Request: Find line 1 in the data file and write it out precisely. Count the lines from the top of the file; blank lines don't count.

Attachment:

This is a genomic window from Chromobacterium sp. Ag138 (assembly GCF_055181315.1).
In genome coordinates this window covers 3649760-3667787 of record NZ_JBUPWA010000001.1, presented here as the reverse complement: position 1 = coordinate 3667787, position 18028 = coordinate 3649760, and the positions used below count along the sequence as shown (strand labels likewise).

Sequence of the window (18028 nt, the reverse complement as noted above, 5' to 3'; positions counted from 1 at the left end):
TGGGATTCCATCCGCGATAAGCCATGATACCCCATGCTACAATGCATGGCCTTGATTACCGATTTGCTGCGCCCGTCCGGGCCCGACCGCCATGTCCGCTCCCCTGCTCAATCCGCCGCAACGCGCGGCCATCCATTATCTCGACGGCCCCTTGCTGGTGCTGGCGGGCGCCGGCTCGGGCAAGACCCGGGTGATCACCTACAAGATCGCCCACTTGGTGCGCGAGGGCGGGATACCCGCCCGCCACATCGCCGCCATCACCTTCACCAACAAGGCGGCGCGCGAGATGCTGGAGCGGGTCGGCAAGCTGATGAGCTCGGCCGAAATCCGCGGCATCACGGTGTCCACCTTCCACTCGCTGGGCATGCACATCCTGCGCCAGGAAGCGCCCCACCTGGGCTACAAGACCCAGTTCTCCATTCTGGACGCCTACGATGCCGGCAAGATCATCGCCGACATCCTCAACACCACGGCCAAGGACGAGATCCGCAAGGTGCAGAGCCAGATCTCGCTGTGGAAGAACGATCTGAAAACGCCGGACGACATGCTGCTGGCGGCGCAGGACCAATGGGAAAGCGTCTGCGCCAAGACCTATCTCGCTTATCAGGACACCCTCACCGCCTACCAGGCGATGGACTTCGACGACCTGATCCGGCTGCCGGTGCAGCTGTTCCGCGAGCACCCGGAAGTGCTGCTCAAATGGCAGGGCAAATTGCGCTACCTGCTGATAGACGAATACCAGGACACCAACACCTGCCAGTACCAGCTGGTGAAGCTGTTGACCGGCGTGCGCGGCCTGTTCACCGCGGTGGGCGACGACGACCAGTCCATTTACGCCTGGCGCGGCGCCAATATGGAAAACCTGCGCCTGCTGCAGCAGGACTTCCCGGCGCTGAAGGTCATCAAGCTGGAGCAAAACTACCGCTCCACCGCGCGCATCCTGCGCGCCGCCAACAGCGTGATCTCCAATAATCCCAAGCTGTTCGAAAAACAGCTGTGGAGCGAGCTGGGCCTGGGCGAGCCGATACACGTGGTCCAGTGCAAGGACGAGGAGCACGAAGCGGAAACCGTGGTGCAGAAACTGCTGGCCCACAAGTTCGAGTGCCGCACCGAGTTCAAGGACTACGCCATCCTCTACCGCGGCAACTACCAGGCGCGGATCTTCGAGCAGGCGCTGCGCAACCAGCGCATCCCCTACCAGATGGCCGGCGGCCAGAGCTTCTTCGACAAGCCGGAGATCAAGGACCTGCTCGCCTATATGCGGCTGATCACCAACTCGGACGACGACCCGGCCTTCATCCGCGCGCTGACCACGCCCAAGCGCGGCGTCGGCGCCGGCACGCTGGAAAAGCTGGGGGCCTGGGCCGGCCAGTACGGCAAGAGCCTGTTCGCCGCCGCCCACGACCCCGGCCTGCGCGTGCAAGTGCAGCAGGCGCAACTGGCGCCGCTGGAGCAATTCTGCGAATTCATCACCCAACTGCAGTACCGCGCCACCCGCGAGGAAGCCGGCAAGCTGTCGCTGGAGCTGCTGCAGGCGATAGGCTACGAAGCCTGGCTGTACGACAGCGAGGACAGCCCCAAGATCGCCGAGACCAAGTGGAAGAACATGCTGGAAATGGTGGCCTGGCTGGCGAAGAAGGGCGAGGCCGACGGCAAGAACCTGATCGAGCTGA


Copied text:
This is a genomic window from Chromobacterium sp. Ag138 (assembly GCF_055181315.1).